If you provide 12 volts directly to the motor, the lever will move very fast in a movement I have coined the 'biscuit cutter'.  However, if you lower the voltage that is provided to the motor, the speed of the lever will slow.  The crux of the issue is if you provide a voltage that is too low the lever will not move and if the voltage is too high you have a 'biscuit cutter'.   There has to be enough voltage for the motor to provide power to start the movement of the lever and rod. Further, the power must be strong enough to be able to push the cylinder past the on/off switch when the speedbrake is armed and deployed (down), or is being closed (up) when throttles are advanced (after touchdown).

Two Methods  & Troubleshooting Potemtial Problems

I examined two methods to reduce the speed of the lever movement.

The first method uses a commercially manufactured reducer to lower the voltage, to a level that allows the lever to move more slowly than if full voltage was supplied to the motor.  This is the more expensive, but probably the better method to use, as you know exactly what voltage the motor is receiving after the reducer is connected.  Reducers can be purchased that reduce voltage by a known amount.

The second method takes advantage of voltage-reducing diodes and resisters to minimize the voltage coming directly from the relay card (the power connects directly to the relay card).  Although simplistic and less expensive than a reducer, it can be troublesome to determine the correct voltage reduction after the diodes or resisters are installed.  

As stated above, 'too little voltage and the lever will not move or move at a snail’s pace; too fast and your cutting biscuits… '

Although diodes and resisters were used, I believe using a reducer is probably more effective.  Using the former method involves educated "guesswork"  to how much voltage is needed to start the movement of the lever.  I believe a reducer may provide a more measurable approach.

The speed that the lever moves is not "perfect", but is adequate in comparison to the speed that the lever moves in the real aircraft.  I'd like to implement the correct noise that can be heard when the speedbrake is moving.  The noise (heard in the above video) emanates from the hydraulic actuator that pushes the lever mechanism.

Illumination of Speedbrake Condition Annunciators on MIP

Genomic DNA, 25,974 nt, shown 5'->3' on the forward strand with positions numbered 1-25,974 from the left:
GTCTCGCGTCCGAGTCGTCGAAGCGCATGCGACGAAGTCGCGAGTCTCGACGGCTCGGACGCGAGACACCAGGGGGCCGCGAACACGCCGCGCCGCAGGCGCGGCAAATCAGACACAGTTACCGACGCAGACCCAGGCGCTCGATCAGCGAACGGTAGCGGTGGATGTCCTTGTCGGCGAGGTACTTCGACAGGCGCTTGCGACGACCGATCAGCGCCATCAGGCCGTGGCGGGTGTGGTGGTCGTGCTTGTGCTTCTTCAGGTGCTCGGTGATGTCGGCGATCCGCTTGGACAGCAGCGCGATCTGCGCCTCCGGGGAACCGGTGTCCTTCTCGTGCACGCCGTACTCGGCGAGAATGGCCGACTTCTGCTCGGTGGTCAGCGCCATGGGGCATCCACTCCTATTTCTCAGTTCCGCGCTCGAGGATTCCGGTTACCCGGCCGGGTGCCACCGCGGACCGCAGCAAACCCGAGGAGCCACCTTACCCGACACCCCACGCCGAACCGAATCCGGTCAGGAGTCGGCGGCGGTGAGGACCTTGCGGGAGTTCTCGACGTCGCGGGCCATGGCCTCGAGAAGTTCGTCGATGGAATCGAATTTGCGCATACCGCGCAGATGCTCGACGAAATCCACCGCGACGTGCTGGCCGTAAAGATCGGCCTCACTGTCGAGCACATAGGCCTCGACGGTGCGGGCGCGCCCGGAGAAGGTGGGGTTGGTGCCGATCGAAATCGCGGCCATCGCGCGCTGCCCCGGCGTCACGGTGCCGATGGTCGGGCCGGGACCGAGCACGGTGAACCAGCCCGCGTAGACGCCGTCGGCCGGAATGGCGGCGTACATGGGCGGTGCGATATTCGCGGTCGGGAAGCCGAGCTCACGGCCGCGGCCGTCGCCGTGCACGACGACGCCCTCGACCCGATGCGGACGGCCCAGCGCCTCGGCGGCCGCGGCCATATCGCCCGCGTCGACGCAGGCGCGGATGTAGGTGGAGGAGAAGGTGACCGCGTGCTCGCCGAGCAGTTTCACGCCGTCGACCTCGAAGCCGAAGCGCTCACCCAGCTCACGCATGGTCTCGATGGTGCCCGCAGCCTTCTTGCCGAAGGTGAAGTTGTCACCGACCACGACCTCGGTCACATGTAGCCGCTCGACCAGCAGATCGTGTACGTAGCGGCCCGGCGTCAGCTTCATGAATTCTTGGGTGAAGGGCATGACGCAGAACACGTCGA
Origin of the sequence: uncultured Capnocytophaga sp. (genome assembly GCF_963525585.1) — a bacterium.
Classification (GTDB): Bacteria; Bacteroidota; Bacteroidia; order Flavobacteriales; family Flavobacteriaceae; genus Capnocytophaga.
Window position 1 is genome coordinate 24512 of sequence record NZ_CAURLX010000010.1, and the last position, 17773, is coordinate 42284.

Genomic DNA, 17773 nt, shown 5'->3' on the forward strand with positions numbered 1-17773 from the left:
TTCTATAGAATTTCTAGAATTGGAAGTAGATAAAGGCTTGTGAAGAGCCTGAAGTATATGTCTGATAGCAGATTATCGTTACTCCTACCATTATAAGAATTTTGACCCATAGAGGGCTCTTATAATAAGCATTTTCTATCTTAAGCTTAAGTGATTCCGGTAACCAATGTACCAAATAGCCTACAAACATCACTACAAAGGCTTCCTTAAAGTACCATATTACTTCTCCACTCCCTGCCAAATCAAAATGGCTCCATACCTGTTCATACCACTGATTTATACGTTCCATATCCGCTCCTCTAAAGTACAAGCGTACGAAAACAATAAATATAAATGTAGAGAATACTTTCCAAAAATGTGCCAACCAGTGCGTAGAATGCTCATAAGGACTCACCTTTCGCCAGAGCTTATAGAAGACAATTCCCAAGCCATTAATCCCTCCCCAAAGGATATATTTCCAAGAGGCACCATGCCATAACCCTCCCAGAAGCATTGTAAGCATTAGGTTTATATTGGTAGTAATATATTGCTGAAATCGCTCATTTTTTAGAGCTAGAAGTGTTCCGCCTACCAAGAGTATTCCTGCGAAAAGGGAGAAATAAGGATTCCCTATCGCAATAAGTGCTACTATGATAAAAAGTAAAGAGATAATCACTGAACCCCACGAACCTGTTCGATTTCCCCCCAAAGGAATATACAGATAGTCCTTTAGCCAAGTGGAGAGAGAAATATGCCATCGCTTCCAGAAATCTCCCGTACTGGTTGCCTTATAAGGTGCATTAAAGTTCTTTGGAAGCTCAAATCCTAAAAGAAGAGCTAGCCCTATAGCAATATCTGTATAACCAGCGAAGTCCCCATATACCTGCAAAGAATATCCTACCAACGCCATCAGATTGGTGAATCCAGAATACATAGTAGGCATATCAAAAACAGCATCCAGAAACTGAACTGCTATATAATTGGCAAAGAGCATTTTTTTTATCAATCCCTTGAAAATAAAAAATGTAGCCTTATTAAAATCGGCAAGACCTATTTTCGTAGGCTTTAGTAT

As outlined earlier, there are specific operational conditions that dictate the illumination of annunciators on the MIP

It’s not difficult to connect the condition lights on the MIP, to the actual position that the speedbrake lever is in.  To do so requires re-routing the wiring from the lights so that they illuminate at the correct setting as determined by the on/off micro buttons.   Connecting the condition lights completes the speedbrake circuit (movement and illumination) in a closed system separate to the avionics suite.

I have chosen not to do this; therefore, whilst the movement of the lever is a closed system the illumination of condition lights is dictated by the flight avionics.  This said, if the micro buttons have been positioned correctly, synchronization between illumination of the condition lights and the speedbrake lever position will not be problematic.

Upgrading Condtion Annunciators to Closed System

Sometime in the future, I’ll probably opt to attach the condition lights to the speedbrake closed system.   The advantage of this being, that if the developers of the avionics suite alter their speedbrake logic, it will not interfere with the closed system logic I am using.

Power Supply

The speedbrake motor is powered by a Meanwell S150 12 Volt 12.5 amp power supply.

Below is a video showing the movement and speed of the speedbrake lever.  The video also shows how the mechanism operates.  Please ignore the lack of lower display panel and GoFlight panel.  The later is for testing purposes until I have installed a fully functional overhead panel.